Updated: Nov 18
Accelerated Resolution Therapy, also known as ART, is a type of treatment that utilizes calming bilateral eye movements and other well-known psychotherapy methods to address strong physical and emotional responses resulting from mental health challenges. With a technique called voluntary image/memory replacement, ART is able to tap into a part of the brain to change the way in which negative images are stored, thus changing the responses to these experiences.
It can often be difficult to discuss painful experiences and loss with someone else, so one benefit of ART is that clients do not even have to talk about their traumas or difficult life experiences in order to achieve healing. The client is always in control of the session, with the therapist there to guide the process. Clients will often learn that they can tap into their innate strength and ability to heal themselves. The goal for ART is that traumas and difficult life experiences will no longer trigger strong emotional or physical reactions.
What part of the brain does ART tap into to change the way negative images are stored?
One main part of the brain that ART taps into is called the Hippocampus. The Hippocampus is the part of the brain that is mainly responsible for long term memory formation and the formulation of location-based memories or imagination. It allows for us to form spatial memories for navigating the environment and compares sensory information with expectations the brain has about the world. During stressful or traumatic experiences, the Hippocampus may not be able to store memories into long term memory accurately, so past experiences or responses to experiences can be disrupting people in the here and now.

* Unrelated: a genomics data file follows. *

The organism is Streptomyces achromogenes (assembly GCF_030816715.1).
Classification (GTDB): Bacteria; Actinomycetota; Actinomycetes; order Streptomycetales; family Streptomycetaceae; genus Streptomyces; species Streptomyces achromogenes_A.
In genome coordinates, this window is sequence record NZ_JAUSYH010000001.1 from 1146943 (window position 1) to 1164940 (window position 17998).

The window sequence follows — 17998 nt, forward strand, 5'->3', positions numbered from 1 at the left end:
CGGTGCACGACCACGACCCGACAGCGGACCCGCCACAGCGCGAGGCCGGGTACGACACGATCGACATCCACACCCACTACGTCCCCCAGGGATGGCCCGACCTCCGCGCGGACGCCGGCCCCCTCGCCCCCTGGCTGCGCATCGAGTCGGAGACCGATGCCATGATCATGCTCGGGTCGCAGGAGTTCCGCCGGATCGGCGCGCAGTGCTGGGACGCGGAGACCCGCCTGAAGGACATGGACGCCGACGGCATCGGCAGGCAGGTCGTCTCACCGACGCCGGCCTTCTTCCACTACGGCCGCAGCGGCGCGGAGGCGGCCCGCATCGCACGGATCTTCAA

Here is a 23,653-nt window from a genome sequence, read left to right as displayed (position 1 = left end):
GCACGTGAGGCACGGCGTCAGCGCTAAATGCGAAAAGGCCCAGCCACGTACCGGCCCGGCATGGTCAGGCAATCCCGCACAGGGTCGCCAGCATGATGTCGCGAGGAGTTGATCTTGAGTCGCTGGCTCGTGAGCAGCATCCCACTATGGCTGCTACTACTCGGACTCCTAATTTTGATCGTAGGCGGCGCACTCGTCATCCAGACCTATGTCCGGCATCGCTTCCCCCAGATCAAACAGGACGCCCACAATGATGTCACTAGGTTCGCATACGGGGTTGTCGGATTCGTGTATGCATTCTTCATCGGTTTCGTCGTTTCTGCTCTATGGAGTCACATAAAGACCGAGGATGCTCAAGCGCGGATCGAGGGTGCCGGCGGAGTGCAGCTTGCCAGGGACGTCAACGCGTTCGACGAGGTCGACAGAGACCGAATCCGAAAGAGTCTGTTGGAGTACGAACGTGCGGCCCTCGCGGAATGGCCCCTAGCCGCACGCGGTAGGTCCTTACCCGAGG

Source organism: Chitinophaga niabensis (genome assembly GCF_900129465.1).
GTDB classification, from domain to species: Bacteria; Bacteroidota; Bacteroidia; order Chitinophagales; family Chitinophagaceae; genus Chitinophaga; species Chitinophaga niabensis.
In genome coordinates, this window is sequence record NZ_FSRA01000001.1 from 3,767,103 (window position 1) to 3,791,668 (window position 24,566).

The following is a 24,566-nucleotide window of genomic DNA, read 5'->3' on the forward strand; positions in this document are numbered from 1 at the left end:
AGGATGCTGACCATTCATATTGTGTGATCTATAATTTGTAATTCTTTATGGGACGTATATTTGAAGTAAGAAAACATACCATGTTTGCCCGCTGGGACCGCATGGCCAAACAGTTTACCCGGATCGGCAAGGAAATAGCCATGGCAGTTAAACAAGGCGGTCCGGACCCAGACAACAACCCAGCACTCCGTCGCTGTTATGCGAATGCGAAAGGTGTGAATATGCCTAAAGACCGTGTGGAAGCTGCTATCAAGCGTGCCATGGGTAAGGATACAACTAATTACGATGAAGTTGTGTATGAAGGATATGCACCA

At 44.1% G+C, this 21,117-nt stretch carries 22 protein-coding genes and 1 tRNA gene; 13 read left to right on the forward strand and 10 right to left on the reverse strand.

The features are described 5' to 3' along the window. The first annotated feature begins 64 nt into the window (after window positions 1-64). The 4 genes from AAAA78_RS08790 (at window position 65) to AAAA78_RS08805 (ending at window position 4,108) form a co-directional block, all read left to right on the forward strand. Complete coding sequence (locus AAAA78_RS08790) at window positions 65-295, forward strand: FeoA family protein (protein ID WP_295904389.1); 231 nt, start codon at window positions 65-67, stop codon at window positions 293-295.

What can ART help with?
-Post-Traumatic Stress (PTSD)
-Job related stress
How long does ART take?
A full ART session can be anywhere from 60-90 minutes and has been shown to achieve benefits within 1-5 sessions depending on targeted problem.